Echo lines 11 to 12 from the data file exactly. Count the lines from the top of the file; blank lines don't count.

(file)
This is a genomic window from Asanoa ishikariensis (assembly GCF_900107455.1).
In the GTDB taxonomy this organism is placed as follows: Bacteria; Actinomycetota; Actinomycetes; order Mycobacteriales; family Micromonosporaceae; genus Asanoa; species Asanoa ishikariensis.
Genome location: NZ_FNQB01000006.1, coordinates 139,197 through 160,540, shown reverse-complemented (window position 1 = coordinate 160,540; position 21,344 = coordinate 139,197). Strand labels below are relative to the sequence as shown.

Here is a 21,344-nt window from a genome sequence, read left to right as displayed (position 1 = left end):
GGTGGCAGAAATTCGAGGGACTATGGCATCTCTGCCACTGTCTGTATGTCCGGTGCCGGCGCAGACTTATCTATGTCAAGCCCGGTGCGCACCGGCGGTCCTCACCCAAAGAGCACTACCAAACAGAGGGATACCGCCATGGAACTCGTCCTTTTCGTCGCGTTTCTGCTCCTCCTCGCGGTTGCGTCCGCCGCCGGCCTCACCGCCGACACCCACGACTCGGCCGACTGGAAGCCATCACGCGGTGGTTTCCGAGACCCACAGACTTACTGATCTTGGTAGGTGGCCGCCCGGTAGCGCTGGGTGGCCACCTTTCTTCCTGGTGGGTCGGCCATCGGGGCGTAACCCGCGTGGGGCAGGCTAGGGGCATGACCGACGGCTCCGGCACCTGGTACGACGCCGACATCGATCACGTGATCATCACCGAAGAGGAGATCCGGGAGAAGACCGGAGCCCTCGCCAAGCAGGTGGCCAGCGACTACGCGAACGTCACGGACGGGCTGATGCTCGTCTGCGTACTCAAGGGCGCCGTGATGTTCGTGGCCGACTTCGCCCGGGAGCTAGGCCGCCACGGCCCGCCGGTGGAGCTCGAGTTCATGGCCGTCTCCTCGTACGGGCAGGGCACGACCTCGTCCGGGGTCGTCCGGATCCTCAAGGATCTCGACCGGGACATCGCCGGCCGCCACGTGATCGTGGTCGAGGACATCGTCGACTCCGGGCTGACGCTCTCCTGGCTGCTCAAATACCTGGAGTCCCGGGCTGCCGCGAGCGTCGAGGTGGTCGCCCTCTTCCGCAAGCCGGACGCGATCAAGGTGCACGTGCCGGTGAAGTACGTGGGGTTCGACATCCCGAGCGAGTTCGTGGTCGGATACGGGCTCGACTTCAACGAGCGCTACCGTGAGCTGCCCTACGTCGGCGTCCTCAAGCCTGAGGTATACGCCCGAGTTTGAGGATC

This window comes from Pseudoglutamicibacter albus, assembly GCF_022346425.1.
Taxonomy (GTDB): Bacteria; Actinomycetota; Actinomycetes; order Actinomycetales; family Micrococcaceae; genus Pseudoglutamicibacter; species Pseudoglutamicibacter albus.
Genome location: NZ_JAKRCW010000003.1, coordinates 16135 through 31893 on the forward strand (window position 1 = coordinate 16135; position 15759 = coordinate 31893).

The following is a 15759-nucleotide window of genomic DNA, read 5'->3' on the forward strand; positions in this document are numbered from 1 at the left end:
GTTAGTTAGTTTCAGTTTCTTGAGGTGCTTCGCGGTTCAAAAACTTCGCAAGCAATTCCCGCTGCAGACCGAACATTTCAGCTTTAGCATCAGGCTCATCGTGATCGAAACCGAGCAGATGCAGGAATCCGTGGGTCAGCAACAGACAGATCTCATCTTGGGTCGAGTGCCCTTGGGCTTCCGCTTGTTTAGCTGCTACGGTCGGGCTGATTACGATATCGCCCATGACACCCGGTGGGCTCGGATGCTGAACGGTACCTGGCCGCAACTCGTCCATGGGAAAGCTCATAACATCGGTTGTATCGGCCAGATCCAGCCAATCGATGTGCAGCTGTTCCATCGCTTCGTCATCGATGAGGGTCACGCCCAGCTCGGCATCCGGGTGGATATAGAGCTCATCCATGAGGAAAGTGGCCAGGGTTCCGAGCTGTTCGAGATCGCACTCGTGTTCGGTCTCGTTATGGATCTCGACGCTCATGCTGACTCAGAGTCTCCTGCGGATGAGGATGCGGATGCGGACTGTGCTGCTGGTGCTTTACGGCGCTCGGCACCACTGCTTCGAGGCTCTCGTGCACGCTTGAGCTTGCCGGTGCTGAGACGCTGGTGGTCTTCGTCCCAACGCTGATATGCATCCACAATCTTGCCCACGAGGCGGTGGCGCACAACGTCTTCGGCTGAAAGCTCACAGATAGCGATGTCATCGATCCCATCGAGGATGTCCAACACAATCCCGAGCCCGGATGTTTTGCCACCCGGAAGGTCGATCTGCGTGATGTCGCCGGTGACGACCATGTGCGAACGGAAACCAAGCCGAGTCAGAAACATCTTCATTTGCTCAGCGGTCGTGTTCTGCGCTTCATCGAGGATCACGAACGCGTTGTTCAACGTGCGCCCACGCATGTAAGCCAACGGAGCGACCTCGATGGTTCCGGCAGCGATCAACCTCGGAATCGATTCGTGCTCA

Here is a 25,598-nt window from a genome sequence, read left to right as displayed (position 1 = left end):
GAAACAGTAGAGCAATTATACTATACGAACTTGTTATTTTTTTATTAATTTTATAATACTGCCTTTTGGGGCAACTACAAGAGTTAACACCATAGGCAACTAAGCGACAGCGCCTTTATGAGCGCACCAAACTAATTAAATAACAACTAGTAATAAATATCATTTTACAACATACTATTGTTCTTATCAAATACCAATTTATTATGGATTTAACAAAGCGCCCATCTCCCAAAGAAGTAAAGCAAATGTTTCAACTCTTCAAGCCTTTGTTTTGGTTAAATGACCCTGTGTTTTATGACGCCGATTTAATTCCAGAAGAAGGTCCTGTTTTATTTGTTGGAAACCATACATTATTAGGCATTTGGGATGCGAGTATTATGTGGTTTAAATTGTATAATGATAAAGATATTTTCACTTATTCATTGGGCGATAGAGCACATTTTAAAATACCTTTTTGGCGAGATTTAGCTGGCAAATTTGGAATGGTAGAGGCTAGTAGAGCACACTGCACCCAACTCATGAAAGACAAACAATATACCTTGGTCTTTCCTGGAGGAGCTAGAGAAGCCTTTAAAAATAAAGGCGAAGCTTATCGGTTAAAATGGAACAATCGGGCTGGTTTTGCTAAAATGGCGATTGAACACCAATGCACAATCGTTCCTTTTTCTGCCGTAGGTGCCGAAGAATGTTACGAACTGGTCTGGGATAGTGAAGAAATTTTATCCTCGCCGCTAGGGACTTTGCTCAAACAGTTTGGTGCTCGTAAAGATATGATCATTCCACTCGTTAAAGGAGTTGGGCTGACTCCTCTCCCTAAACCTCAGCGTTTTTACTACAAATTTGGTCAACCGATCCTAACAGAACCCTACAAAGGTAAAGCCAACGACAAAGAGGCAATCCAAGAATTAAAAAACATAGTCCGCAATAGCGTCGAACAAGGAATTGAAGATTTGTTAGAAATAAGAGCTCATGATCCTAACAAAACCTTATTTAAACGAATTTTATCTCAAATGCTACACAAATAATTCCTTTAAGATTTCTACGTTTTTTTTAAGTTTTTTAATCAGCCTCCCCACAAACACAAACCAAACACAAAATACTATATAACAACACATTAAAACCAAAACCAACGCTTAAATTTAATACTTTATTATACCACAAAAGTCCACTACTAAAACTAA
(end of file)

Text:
Here is a 25,598-nt window from a genome sequence, read left to right as displayed (position 1 = left end):
GAAACAGTAGAGCAATTATACTATACGAACTTGTTATTTTTTTATTAATTTTATAATACTGCCTTTTGGGGCAACTACAAGAGTTAACACCATAGGCAACTAAGCGACAGCGCCTTTATGAGCGCACCAAACTAATTAAATAACAACTAGTAATAAATATCATTTTACAACATACTATTGTTCTTATCAAATACCAATTTATTATGGATTTAACAAAGCGCCCATCTCCCAAAGAAGTAAAGCAAATGTTTCAACTCTTCAAGCCTTTGTTTTGGTTAAATGACCCTGTGTTTTATGACGCCGATTTAATTCCAGAAGAAGGTCCTGTTTTATTTGTTGGAAACCATACATTATTAGGCATTTGGGATGCGAGTATTATGTGGTTTAAATTGTATAATGATAAAGATATTTTCACTTATTCATTGGGCGATAGAGCACATTTTAAAATACCTTTTTGGCGAGATTTAGCTGGCAAATTTGGAATGGTAGAGGCTAGTAGAGCACACTGCACCCAACTCATGAAAGACAAACAATATACCTTGGTCTTTCCTGGAGGAGCTAGAGAAGCCTTTAAAAATAAAGGCGAAGCTTATCGGTTAAAATGGAACAATCGGGCTGGTTTTGCTAAAATGGCGATTGAACACCAATGCACAATCGTTCCTTTTTCTGCCGTAGGTGCCGAAGAATGTTACGAACTGGTCTGGGATAGTGAAGAAATTTTATCCTCGCCGCTAGGGACTTTGCTCAAACAGTTTGGTGCTCGTAAAGATATGATCATTCCACTCGTTAAAGGAGTTGGGCTGACTCCTCTCCCTAAACCTCAGCGTTTTTACTACAAATTTGGTCAACCGATCCTAACAGAACCCTACAAAGGTAAAGCCAACGACAAAGAGGCAATCCAAGAATTAAAAAACATAGTCCGCAATAGCGTCGAACAAGGAATTGAAGATTTGTTAGAAATAAGAGCTCATGATCCTAACAAAACCTTATTTAAACGAATTTTATCTCAAATGCTACACAAATAATTCCTTTAAGATTTCTACGTTTTTTTTAAGTTTTTTAATCAGCCTCCCCACAAACACAAACCAAACACAAAATACTATATAACAACACATTAAAACCAAAACCAACGCTTAAATTTAATACTTTATTATACCACAAAAGTCCACTACTAAAACTAA